EGU21-12838, updated on 04 Mar 2021
EGU General Assembly 2021
© Author(s) 2021. This work is distributed under
the Creative Commons Attribution 4.0 License.

Detecting flood drivers through large-sample geomorphology

Louise Slater
Louise Slater
  • University of Oxford, School of Geography and the Environment, Oxford, United Kingdom of Great Britain – England, Scotland, Wales (

Many fluvial processes have long been treated as stationary, fluctuating within an unchanging envelope of variability. However, a large body of evidence has revealed that shifts in climate, land cover and river basin management may manifest locally along river networks through hydrological and geomorphic change. Measuring the effect of these changes on the local flood risk requires a large sample approach. Large sample geomorphology has existed for many decades but is currently undergoing a step-change characterised by computational techniques, scalability, and growing interdisciplinarity. This step-change has been assisted by the availability of remotely sensed datasets describing the land surface (including satellite, airborne and ground-based acquisitions), alongside other datasets more conventionally employed in hydro-climatology (including weather and climate observations, reanalysis, and projections). Within this context, data science and AI approaches facilitate pattern detection and the testing of both long-standing and emerging theories, to derive insights about processes and mechanisms at play. Here, we will discuss the value of large-sample geomorphology for understanding nonstationary landscapes and the associated flood risk. We will provide insights into the promise and pitfalls of large-sample approaches within an evolving discipline, and discuss ways forward, with more systematic hypothesis testing and developing projections of future change.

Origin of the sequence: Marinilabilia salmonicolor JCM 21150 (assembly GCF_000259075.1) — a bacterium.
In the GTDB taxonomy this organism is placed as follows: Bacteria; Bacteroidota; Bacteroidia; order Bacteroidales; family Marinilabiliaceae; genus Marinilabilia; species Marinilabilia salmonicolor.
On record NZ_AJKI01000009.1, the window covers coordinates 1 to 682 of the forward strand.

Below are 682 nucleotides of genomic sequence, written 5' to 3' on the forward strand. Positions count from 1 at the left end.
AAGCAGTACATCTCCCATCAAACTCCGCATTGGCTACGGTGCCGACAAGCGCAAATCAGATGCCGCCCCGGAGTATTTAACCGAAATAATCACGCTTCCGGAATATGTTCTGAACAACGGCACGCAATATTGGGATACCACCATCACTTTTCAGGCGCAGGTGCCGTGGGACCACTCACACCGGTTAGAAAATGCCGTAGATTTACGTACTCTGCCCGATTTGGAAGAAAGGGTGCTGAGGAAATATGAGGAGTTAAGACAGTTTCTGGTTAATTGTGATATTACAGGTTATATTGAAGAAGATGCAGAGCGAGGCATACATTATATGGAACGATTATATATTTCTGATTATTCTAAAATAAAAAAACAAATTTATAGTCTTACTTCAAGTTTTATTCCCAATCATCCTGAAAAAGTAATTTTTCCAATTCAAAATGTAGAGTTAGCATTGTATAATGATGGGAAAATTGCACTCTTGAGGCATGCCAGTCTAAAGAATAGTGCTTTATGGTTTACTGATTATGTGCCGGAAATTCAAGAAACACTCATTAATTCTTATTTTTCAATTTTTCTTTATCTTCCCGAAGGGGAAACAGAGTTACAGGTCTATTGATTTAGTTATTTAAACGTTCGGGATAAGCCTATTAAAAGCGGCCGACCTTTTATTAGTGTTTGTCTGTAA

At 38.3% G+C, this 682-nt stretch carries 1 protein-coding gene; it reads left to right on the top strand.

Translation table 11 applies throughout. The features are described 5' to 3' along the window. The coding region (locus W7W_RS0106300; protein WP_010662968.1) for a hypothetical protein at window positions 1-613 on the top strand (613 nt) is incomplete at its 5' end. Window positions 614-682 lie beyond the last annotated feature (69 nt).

How to cite: Slater, L.: Detecting flood drivers through large-sample geomorphology, EGU General Assembly 2021, online, 19–30 Apr 2021, EGU21-12838,, 2021.

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